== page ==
I was, for reasons that may never be revealed, in an all-female production of Hamlet.  I was cast as Polonius.  And it was two hours before our opening performance.  Odd enough, yes.  But far worse:  I didn’t know my lines.  In this dream I had never attended a single rehearsal.  I hadn’t read Hamlet for more than 27 years (true fact).  This is NOT something you can bluff your way through, Hamlet.  Not even as a side character.  My dream self didn’t even own a copy of the play, and despite searching, couldn’t find one anywhere.  This is some of the meatiest, most challenging writing and acting in the English language.  And I was going to blow it on an epic scale.  Unprepared, uninstructed, and people waiting to see my performance.  I was no less that a colossal disappointment; I had let down my cast-mates and disappointed my director. 

Someone else would have to take my role and people would never see my unique interpretation of Polonius.  In an all-female production of Hamlet.  Honestly, I don’t know how many people in the real world would be disappointed to miss this opportunity, by any stretch of the imagination, but as I lay awake in my dark bedroom, heart pounding, my dream resonated in many ways. 

You see, I can’t stand the idea of being unprepared.  For anything.  Ever.  This is a central characteristic of my nature.  Hard wired into me.  From birth.  If anything, I over-prepare.  

 So being caught on my back foot in this dream situation was way beyond uncomfortable, all the way past disconcerting, disorienting.  I’ve learned to roll with unfamiliar places and new people, even new roles, but the piece of this where I don’t do my part threw me for a loop.  It stuck with me as I went back to sleep, and as I woke up knowing I needed to dig into this wacky night-time drama in my brain.  

As I pondered over coffee, a few things fell into sharper focus for me.  Walking out my faith, parallels to my dream emerge.  Bear with me, maybe there are some nuggets for you in the midst of all my crazy. Here are the lessons I’ve extracted:  

·         Being prepared isn’t just a broad concept, it’s a way of life.  As a Jesus-girl on a journey, I may not be Polonius, but I have my role to fill and I need to be ready to do it.

·         I need to know the play.  I need to dig into the Word every day, understanding not only my role, but what the Bible says about it, how I need to walk out my faith.

·         I need to know my lines. Not just mirroring what I read in the Word, but speaking life into the people around me.  Seeking the Director’s guidance when I need to have a challenging conversation, or when I need to reach out and bless my cast-mates.

·         I need to listen to the  Director.  I have to make sure I’m sitting with the Lord consistently to hear His direction, His next step, what I need to change and how He can help me improve in my performance of my role.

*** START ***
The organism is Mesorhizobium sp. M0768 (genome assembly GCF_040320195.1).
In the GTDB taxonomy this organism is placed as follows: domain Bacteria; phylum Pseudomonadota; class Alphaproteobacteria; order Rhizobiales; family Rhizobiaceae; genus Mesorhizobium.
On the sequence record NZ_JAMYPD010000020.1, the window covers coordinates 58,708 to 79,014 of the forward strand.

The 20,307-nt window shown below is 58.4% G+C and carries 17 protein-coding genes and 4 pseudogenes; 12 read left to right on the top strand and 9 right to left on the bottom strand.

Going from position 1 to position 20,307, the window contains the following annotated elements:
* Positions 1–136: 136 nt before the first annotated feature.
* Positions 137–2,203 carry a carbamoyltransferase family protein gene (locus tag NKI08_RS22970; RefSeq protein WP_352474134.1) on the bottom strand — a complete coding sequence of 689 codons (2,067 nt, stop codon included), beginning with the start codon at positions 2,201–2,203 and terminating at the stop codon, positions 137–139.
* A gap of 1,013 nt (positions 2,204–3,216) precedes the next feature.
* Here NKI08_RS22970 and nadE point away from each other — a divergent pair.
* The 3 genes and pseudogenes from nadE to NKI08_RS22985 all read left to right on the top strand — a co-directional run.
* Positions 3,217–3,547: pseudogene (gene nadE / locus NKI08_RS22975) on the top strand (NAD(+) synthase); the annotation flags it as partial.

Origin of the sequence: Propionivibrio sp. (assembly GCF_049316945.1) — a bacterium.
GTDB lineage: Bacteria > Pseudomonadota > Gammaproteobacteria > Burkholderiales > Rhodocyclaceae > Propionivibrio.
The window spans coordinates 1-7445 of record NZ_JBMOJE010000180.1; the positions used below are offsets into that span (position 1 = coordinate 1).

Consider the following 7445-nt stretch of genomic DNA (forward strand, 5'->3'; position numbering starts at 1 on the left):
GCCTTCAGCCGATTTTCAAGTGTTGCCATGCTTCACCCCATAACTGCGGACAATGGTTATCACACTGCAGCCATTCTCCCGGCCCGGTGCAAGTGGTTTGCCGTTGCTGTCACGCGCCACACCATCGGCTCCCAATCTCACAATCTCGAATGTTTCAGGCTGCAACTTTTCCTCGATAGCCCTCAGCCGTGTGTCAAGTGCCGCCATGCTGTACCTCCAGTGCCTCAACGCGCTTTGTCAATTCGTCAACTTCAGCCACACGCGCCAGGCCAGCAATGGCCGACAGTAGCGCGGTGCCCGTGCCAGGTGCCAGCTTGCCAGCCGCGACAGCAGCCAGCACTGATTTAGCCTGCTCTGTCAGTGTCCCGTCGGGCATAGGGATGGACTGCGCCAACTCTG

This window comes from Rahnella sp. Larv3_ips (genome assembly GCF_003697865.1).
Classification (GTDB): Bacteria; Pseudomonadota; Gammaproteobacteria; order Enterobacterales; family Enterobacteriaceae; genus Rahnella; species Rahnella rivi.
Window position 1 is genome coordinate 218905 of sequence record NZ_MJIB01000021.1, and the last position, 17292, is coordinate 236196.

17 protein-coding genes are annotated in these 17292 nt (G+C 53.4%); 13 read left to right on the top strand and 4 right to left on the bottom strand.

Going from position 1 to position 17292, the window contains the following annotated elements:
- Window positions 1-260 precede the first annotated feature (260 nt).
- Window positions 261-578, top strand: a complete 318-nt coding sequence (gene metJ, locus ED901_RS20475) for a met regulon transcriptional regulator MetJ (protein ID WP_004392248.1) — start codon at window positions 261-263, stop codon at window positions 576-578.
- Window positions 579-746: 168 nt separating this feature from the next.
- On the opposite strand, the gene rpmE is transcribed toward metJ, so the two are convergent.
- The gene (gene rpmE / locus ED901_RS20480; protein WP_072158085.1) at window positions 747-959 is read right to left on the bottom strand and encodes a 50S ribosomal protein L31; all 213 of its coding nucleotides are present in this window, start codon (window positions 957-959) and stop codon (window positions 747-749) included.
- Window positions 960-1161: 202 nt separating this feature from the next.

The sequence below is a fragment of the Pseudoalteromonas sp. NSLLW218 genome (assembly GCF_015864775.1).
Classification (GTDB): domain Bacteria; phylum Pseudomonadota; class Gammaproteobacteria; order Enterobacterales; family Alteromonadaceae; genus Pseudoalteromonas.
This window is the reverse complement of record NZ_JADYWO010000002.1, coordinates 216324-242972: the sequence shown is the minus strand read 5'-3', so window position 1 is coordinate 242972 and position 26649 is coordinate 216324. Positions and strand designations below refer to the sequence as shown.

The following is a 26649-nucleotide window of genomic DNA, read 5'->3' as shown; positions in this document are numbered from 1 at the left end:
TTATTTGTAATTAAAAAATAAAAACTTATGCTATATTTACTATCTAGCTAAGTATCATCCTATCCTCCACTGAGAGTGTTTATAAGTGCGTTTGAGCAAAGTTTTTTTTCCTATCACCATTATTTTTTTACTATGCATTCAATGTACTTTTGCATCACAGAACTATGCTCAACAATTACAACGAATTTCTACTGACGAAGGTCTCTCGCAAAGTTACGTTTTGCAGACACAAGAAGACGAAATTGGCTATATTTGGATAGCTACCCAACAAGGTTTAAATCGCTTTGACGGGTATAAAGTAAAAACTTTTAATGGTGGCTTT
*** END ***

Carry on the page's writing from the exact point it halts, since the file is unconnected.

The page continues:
·         I need to show up to rehearsal.  I need to be an active part of my spiritual family, which takes many forms: my church home, my online community, my small groups, my mentees. 

·         I need to support and be supported by my fellow cast-mates, reminding them of what the director wants, what their lines are, and having them remind me. 

·         I need to do the behind the scenes work (that is absolutely not glamorous) in order to be ready for my moment onstage.  I need to make sure I have my copy of the script close at hand for me to read, to study, to understand not only my lines but the way they fit with the rest of the characters and the overall plot and theme.  

·         I need to understand my role and my character, to do that I need to not only read the script and the stage directions, but also need to consult the Director, getting his vision of not only the play’s interpretation, but my character’s contribution, the timing of the action, the pace of the scenes, and where I need to walk, stand, sit, pause, or rush offstage. 

My role in God’s play is of eternal importance, much more so than any production of Hamlet (I played Ophelia once in a college production), and the lines are far more important to get right.  I don’t have to be perfect, but I do need to listen to the correction and direction of the Director.  His instructions will keep me in sync with the tone and feel of the play. Imagine how weird it would be if Polonius busted in during Hamlet’s To Be or Not To Be speech with a jaunty show tune. 

 I need the Director to keep me in my role and the rest of the cast fill their roles.  Trust the casting, people.  My role won’t look like yours, yours won’t look like mine.  We bring different skills to the table, but the play isn’t complete and doesn’t work without all the roles filled with the right actors.  the whole production suffers without the right cast.